The sperm whale freed from stranding off Timaru might have been a risk-taking juvenile that simply swam too close to shore, a rescuer says.
The whale stranded off Caroline Bay on Sunday morning, and helped by a frantic day of rescue efforts managed to swim to safety at high tide.
Beaches are being checked along the coast from Timaru this morning after last night's successful refloat of the stranded sperm whale.— Project Jonah (@ProjectJonah) June 28, 2020
If SEE A STRANDED WHALE, please call @docgovtnz (0800 DOC HOT) or PJ (0800 4 WHALE) and follow the instructions given.
Photo: Mario Oostendorp pic.twitter.com/2Ml8x2lo5r
Beaches further along the coastline were being checked this morning for any signs it might strand again.
Rescue organisation Project Jonah and the Department of Conservation used a sling around the whale attached to a fishing boat to pull it out to sea.
During low tide they brought in two diggers to create a channel to help with refloating it, because it had sunk into the sand, Daren Grover from Project Jonah said.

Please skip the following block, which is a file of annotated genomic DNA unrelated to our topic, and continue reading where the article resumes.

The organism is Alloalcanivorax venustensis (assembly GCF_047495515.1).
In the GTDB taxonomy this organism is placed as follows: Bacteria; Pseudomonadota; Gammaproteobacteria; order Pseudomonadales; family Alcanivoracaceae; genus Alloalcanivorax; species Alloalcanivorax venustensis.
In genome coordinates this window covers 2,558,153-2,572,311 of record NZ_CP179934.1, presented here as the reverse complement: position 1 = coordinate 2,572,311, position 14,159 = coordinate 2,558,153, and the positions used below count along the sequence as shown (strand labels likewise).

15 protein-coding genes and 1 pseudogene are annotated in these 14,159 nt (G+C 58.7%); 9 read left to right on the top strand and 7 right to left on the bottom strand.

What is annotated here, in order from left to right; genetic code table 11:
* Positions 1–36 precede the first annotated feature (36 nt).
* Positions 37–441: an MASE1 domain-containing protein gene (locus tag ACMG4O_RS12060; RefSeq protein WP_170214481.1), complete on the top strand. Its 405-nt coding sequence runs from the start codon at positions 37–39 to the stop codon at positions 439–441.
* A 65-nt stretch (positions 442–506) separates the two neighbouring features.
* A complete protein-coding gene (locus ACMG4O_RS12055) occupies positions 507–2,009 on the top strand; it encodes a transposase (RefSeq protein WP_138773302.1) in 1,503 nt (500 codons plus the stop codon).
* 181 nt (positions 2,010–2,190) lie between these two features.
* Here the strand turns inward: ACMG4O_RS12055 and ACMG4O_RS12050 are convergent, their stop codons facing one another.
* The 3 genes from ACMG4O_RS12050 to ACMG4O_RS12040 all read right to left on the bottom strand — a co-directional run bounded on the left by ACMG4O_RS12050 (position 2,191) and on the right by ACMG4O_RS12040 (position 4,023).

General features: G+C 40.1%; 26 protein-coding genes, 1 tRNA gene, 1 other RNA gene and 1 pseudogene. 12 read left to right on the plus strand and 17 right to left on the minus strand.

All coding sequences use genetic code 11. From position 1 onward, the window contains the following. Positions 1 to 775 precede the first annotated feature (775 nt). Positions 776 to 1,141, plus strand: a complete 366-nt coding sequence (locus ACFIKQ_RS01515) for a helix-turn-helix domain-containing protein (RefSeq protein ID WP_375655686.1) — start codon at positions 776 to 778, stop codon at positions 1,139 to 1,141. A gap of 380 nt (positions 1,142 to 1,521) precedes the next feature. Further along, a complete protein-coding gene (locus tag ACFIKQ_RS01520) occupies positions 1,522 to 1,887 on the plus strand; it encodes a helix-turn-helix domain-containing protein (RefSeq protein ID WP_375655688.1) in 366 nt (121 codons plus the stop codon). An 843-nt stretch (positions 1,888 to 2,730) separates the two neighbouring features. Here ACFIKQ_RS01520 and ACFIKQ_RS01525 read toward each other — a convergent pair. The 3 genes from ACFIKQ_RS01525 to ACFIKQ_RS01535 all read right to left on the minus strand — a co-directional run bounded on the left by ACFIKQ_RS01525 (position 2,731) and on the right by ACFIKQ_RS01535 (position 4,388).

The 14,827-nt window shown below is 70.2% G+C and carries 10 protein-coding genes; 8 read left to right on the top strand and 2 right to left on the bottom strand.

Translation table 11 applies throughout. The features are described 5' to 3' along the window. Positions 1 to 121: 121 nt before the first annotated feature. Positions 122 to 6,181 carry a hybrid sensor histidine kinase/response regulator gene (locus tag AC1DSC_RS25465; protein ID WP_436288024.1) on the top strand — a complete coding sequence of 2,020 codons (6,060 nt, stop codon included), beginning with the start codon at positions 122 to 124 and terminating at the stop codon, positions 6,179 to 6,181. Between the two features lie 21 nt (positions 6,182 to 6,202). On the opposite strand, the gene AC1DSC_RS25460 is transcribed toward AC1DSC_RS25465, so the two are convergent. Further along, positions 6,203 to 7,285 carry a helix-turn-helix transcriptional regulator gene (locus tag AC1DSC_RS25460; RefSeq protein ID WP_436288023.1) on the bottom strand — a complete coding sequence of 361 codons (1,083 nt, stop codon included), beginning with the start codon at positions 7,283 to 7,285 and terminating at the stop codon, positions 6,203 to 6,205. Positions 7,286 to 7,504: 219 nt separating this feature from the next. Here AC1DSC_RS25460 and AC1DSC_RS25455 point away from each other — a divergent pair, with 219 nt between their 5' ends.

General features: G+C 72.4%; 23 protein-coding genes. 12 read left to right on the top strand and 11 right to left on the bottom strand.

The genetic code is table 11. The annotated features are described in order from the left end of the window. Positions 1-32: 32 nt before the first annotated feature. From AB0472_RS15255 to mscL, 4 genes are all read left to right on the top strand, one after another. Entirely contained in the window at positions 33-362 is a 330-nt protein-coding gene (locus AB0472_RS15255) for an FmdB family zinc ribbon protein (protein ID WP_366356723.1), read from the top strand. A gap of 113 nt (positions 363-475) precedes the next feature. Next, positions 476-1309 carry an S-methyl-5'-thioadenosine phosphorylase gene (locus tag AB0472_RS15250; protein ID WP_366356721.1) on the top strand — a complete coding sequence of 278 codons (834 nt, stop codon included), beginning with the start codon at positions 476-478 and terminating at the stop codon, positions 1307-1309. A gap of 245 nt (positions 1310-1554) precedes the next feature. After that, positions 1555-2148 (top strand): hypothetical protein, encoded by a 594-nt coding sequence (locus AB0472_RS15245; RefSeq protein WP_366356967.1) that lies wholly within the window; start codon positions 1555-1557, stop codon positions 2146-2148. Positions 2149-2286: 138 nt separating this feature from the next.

"While we had low tide the diggers got out there, they lowered the level of the beach between the ocean and the whale and we believe that's what helped towards refloating it just after dark last night.
"As the whale was released from the suction of the sand it then became free swimming.
"The boat started to move out towards the ocean ... the whale was actually able to swim by itself out of that sling."
By mid-evening when the whale was swimming under its own power the Coastguard worked to shepherd it into deeper water.
"A whale of that size is probably a late juvenile young adult male and they're known to take risks in coming close to areas they're not normally seen in," Glover said.
"It's quite shallow there, close to shore, in Caroline Bay. It could simply have just been a bit lazy and not been watching which direction it was swimming in, and came into the shallows and got stuck."
The whale appeared to be strong and was not showing any signs of underlying physical problems or illnesses that can cause the mammals to strand.